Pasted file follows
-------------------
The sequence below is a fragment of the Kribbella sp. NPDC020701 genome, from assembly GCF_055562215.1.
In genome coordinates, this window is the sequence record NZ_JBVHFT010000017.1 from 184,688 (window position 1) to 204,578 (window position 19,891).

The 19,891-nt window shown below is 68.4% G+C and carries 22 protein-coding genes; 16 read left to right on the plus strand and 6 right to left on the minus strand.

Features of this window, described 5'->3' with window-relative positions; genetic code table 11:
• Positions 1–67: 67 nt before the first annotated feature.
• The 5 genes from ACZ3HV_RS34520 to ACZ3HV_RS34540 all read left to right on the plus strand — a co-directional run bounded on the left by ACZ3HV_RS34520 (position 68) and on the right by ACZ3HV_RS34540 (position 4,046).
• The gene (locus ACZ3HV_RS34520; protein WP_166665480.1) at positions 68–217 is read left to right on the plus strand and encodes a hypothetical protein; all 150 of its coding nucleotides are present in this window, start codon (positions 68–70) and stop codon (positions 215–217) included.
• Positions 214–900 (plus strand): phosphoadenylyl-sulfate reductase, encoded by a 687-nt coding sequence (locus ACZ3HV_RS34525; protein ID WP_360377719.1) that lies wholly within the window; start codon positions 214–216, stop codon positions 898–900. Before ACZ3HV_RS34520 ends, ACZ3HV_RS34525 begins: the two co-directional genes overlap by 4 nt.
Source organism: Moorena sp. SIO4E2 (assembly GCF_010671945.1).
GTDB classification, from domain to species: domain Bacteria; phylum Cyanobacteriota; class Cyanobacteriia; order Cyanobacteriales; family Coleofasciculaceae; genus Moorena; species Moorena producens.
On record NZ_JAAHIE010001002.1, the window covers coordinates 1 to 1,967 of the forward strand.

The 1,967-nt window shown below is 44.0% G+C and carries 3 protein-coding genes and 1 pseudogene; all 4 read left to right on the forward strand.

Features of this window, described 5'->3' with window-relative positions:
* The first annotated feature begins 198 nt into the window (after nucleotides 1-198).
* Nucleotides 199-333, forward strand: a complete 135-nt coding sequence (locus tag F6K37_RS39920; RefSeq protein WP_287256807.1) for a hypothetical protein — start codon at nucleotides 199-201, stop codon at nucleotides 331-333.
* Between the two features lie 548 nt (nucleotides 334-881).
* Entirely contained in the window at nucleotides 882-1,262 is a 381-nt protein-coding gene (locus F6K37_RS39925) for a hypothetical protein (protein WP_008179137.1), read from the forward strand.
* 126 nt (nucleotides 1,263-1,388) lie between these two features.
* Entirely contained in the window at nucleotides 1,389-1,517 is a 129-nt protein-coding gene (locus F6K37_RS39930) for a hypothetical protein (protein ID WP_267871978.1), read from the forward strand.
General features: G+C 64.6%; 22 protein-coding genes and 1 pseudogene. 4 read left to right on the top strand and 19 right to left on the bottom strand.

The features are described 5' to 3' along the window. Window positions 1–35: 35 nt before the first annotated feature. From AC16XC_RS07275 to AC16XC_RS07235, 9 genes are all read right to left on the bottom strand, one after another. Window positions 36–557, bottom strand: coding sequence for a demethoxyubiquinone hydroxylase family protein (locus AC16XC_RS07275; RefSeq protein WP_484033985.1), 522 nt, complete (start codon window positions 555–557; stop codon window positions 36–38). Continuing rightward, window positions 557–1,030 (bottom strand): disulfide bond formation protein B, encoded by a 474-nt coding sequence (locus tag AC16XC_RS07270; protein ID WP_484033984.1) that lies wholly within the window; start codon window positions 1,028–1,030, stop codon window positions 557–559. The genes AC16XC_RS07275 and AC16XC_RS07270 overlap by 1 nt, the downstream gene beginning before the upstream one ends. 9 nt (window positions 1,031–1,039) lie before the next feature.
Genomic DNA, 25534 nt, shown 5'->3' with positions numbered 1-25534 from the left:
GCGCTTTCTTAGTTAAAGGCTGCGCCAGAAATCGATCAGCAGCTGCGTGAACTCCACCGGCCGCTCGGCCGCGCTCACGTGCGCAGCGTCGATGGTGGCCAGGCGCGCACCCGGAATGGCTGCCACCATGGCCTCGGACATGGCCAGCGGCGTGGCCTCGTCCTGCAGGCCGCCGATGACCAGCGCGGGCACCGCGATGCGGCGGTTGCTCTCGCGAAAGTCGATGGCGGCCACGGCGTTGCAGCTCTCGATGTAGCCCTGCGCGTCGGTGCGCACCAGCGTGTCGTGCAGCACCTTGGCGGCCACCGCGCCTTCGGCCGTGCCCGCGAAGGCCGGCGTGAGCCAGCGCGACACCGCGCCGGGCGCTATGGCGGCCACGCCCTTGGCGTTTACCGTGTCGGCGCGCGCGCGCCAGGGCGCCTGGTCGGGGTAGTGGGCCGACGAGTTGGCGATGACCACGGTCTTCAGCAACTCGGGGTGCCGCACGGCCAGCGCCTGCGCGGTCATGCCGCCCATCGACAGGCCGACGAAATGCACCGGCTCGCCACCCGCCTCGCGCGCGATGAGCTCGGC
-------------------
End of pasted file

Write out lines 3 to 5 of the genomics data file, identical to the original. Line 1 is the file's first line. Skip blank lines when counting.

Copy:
The 19,891-nt window shown below is 68.4% G+C and carries 22 protein-coding genes; 16 read left to right on the plus strand and 6 right to left on the minus strand.

Features of this window, described 5'->3' with window-relative positions; genetic code table 11:
• Positions 1–67: 67 nt before the first annotated feature.